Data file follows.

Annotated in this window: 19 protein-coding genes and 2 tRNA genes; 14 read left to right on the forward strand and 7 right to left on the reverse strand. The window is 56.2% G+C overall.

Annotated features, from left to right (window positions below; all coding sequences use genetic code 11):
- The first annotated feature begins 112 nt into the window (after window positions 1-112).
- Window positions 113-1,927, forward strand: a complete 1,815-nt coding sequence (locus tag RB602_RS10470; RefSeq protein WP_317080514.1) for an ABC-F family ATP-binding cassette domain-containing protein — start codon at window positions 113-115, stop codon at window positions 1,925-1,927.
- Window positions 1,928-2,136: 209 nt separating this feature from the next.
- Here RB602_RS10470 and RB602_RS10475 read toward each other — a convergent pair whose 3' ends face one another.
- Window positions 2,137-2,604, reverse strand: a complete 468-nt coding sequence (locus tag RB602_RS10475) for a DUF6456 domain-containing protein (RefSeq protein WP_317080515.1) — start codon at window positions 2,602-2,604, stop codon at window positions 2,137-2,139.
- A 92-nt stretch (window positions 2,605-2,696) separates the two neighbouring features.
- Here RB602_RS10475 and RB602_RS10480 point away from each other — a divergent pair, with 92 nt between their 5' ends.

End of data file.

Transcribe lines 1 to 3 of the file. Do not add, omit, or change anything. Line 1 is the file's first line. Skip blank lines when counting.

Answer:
Annotated in this window: 19 protein-coding genes and 2 tRNA genes; 14 read left to right on the forward strand and 7 right to left on the reverse strand. The window is 56.2% G+C overall.

Annotated features, from left to right (window positions below; all coding sequences use genetic code 11):
- The first annotated feature begins 112 nt into the window (after window positions 1-112).